Lorraine Weldrick sits with a the vision for the Eliza Kilby Rose Garden, which outlines where patio furniture and new plants could go.                                (Grace Kennedy/The Observer)

Lorraine Weldrick sits with a the vision for the Eliza Kilby Rose Garden, which outlines where patio furniture and new plants could go. (Grace Kennedy/The Observer)

Fundraiser to support new rose garden at Kilby

The Harrison Mills historic site is hoping to update a new garden space

Volunteers at Kilby are hoping to turn an overgrown jungle into a new attraction for the historic site: the Eliza Kilby Rose Garden.

“It’s a farm property, so we’re not going to make it super fussy, not really high Victorian,” volunteer Lorraine Weldrick explained. But, “rose gardens have been around for eons so (it will be) something that sort of gives people a feeling of stepping into the past, which they definitely do when the come to the site.”

Weldrick is a member of the garden committee at Kilby, a group of seven volunteers who come together to weed, prune, mow and water the gardens around the Harrison Mills heritage property.

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It takes a lot of time to manage the plant life around the historic site — the volunteers come together each Thursday for “work bees” — and some areas take more effort than most. One of these was the garden in behind the restaurant.

An artist paints the flowers in what volunteers hope will become the Eliza Kilby Rose Garden during the fifth annual Plein Air Festival in August. (Grace Kennedy/The Observer)

“It had so much potential,” Weldrick said about the garden, which is filled with annuals, a few shrubs, some perennials and a good portion of blackberries.

“When you sit in the restaurant and you look out the windows, and you see this lovely little enclosed courtyard — it just looked like it was crying for some love.”

That’s how the garden committee came up with a plan for the Eliza Kilby Rose Garden.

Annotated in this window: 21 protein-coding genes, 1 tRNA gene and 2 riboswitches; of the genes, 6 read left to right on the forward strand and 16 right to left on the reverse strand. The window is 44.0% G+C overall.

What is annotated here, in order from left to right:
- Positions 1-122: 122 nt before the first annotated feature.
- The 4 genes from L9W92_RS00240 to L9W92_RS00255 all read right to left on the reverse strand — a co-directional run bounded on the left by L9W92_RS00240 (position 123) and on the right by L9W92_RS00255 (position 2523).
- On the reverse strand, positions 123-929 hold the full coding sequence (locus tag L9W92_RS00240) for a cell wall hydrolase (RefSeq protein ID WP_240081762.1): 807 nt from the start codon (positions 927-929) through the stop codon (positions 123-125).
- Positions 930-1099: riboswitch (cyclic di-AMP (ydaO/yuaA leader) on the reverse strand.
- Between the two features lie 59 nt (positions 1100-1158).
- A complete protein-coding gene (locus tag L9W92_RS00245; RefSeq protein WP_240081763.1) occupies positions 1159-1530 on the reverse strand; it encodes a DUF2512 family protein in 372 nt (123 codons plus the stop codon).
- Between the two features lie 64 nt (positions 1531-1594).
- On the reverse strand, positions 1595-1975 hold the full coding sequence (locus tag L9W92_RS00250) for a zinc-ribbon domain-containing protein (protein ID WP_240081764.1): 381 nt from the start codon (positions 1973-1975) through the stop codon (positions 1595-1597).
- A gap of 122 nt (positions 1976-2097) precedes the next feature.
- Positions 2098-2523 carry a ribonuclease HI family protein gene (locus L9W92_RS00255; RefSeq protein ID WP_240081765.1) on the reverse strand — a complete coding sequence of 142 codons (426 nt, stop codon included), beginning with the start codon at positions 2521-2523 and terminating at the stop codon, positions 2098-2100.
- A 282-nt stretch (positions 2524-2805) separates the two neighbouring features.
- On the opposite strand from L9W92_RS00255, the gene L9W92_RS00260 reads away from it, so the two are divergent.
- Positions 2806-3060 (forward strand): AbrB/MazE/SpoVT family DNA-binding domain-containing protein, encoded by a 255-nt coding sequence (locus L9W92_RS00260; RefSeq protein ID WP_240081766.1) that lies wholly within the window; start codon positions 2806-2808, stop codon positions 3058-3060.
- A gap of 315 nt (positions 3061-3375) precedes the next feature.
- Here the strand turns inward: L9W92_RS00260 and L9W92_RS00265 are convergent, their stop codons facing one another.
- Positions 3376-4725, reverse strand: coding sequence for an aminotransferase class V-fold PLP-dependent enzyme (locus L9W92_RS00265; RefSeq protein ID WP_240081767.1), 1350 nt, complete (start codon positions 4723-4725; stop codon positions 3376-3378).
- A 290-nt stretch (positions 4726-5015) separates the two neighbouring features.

Named after general store owner Thomas Kilby’s English wife, the garden will feature a number of rose plants that will bloom throughout the summer, as well as a few tall perennials and a smattering of seasonal annuals. The interior of the courtyard will be seeded with grass, and vintage patio tables and chairs will create a quiet atmosphere.

“We want to make it pretty, and easy maintenance as well,” Weldrick said.

Right now, the garden committee is busy preparing the gardens for the winter ahead, so they can get to work planting, replanting and tending when the spring comes. (The plan is to have the rose garden ready for a grand opening around Easter next year.)

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The volunteers also busy preparing for a fundraiser that will help the historic site with the two most expensive parts of the Eliza Kilby Rose Garden project: building a ramp for access into the restaurant and purchasing the rose plants.

On Saturday, Nov. 30 at 6:30 p.m., the Sasquatch Inn will be hosting a fundraiser for the rose garden project. Tickets to the fundraiser at $20, and will provide attendees with a burger and their choice of drink, as well as the opportunity to participate in raffles, a 50/50 draw and a silent auction.

(Tickets are available through the Kilby Historic Site by calling 604-796-9576.)

“This entire project is based on whatever we can raise and volunteers,” Weldrick said. “Some things may have to be done in stages if we can’t hit our goals, but we’re working at it.”

“We love it, and we’re putting our hearts and souls into it,” she added. “And our backs. And our garden gloves.”


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